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United States Department of Agriculture

Agricultural Research Service

Research Project: PHYSIOLOGICAL AND GENETIC BASIS OF COTTON ACCLIMATION TO ABIOTIC STRESS

Location: Plant Physiology and Genetics Research

Title: Inter and Intramolecular Subunit Interactions of Rubisco and Activase

Authors
item Esquivel, Maria - UNIV OF LISBON PORTUGAL
item Spreitzer, Robert - UNIV OF NE LINCOLN NE
item Salvucci, Michael

Submitted to: American Society of Plant Biologists Annual Meeting
Publication Type: Abstract Only
Publication Acceptance Date: July 26, 2006
Publication Date: August 5, 2006
Citation: Esquivel, M.G., Spreitzer, R.J., Salvucci, M.E. 2006. Inter- and intramolecular subunit interactions of rubisco and activase. American Society of Plant Biologists Annual Meeting. P14001. Available: http://abstracts.aspb.org/ph2006/public/cgi-bin/search.cgi.

Technical Abstract: Rubisco activase functions as a molecular chaperone, physically interacting with Rubisco to maintain the enzyme in a conformation competent for CO2 fixation. This action of activase is essential for photosynthesis and is the first reaction of photosynthesis disrupted by moderate heat stress. Directed mutagenesis studies with both activase and Rubisco have identified residues 94 and 89 of the Rubisco large subunit and 311 and 314 of activase as potential sites of interaction between Rubisco and activase (Li et al. 2005). To elucidate further details of the interaction, we have mutated Asp-94 of the Chlamydomonas Rubisco large subunit and Lys-311 of spinach activase to Cys in an attempt to stabilize the binary complex of Rubisco and activase using homobifunctional crosslinking reagents. In related studies, we are conducting activation assays with Rubisco enzymes that have mutations in small-subunit residues that affect CO2/O2 specificity and/or structural conformational. The results of these studies should show how constraints on the conformational flexibility of Rubisco affect activase function and Rubisco catalysis. Finally, we have examined subunit interactions between the 46 kDa redox-regulated alpha and the 42 kDa non-redox regulated beta forms of activase using an affinity tagged beta form. The results show that activase subunits self-associate spontaneously, exhibiting no specific requirement for metal cofactor or nucleotide. Together, the results provide new insights into the structure and function of the activase-Rubisco interaction.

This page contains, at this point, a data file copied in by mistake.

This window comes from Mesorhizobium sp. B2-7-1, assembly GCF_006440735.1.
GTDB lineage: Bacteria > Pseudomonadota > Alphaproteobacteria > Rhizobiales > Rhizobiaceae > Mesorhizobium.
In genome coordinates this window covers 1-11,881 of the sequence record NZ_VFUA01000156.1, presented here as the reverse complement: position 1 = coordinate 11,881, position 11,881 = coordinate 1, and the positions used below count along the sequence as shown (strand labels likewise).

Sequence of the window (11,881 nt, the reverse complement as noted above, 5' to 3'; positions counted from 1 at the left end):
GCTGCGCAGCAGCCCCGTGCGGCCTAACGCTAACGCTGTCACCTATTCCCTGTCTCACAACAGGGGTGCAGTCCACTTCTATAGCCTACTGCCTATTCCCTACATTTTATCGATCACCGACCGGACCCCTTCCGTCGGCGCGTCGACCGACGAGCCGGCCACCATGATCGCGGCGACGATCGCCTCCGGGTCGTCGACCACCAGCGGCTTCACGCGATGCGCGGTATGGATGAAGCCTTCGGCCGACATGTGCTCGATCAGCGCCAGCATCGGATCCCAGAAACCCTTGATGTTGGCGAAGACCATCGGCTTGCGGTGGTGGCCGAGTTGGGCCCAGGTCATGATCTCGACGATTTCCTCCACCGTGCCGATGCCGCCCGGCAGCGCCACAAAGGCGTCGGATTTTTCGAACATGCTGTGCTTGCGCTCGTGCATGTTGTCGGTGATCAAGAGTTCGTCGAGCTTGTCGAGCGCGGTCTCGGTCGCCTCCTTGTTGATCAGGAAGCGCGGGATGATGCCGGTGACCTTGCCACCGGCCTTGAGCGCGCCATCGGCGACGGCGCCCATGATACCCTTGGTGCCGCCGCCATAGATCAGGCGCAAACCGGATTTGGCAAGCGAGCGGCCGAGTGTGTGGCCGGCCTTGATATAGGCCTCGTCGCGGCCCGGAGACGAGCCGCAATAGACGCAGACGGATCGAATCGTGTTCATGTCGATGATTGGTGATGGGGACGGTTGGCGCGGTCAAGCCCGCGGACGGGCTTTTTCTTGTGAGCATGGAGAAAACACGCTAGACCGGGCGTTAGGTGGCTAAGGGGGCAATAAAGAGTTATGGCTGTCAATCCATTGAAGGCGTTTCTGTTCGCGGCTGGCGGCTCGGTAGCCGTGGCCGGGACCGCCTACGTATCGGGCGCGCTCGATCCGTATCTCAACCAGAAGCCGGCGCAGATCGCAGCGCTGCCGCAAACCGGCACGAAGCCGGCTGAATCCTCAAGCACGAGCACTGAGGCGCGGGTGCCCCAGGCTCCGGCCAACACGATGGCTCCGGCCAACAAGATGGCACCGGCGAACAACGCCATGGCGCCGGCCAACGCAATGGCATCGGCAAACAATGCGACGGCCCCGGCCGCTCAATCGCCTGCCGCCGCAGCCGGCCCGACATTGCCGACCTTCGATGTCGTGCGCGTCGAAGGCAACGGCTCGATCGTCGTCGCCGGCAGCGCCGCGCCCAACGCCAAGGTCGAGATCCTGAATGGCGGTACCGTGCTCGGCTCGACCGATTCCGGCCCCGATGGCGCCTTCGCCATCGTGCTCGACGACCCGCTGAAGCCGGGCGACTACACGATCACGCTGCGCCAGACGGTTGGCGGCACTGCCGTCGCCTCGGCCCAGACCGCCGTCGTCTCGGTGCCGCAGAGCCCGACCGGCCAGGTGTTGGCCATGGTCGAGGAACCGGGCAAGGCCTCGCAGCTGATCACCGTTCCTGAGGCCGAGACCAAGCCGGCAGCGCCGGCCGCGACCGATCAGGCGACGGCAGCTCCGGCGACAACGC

Last Modified: 8/27/2014
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